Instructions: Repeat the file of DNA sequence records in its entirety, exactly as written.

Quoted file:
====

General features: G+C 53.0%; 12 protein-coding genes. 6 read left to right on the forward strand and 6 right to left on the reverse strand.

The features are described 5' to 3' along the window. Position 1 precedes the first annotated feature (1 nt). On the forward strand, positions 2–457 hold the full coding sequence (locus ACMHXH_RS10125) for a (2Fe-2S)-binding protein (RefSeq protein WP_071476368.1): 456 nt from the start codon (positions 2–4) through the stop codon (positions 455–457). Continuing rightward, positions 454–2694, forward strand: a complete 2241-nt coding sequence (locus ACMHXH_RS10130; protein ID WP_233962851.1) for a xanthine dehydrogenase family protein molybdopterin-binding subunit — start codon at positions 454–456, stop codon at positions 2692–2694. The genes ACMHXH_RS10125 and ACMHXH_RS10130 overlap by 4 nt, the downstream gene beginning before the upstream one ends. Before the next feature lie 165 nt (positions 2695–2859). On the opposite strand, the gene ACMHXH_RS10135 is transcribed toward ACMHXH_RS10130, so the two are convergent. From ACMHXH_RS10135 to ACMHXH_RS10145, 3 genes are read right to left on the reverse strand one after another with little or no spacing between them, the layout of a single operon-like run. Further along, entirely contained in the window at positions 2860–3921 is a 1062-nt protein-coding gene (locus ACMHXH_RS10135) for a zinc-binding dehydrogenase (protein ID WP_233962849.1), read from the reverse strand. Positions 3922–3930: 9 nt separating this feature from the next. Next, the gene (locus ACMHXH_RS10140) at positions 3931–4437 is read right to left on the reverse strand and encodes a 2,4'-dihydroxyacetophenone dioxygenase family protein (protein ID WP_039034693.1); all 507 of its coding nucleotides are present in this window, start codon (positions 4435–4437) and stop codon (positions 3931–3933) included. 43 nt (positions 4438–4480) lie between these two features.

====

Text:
General features: G+C 53.0%; 12 protein-coding genes. 6 read left to right on the forward strand and 6 right to left on the reverse strand.

The features are described 5' to 3' along the window. Position 1 precedes the first annotated feature (1 nt). On the forward strand, positions 2–457 hold the full coding sequence (locus ACMHXH_RS10125) for a (2Fe-2S)-binding protein (RefSeq protein WP_071476368.1): 456 nt from the start codon (positions 2–4) through the stop codon (positions 455–457). Continuing rightward, positions 454–2694, forward strand: a complete 2241-nt coding sequence (locus ACMHXH_RS10130; protein ID WP_233962851.1) for a xanthine dehydrogenase family protein molybdopterin-binding subunit — start codon at positions 454–456, stop codon at positions 2692–2694. The genes ACMHXH_RS10125 and ACMHXH_RS10130 overlap by 4 nt, the downstream gene beginning before the upstream one ends. Before the next feature lie 165 nt (positions 2695–2859). On the opposite strand, the gene ACMHXH_RS10135 is transcribed toward ACMHXH_RS10130, so the two are convergent. From ACMHXH_RS10135 to ACMHXH_RS10145, 3 genes are read right to left on the reverse strand one after another with little or no spacing between them, the layout of a single operon-like run. Further along, entirely contained in the window at positions 2860–3921 is a 1062-nt protein-coding gene (locus ACMHXH_RS10135) for a zinc-binding dehydrogenase (protein ID WP_233962849.1), read from the reverse strand. Positions 3922–3930: 9 nt separating this feature from the next. Next, the gene (locus ACMHXH_RS10140) at positions 3931–4437 is read right to left on the reverse strand and encodes a 2,4'-dihydroxyacetophenone dioxygenase family protein (protein ID WP_039034693.1); all 507 of its coding nucleotides are present in this window, start codon (positions 4435–4437) and stop codon (positions 3931–3933) included. 43 nt (positions 4438–4480) lie between these two features.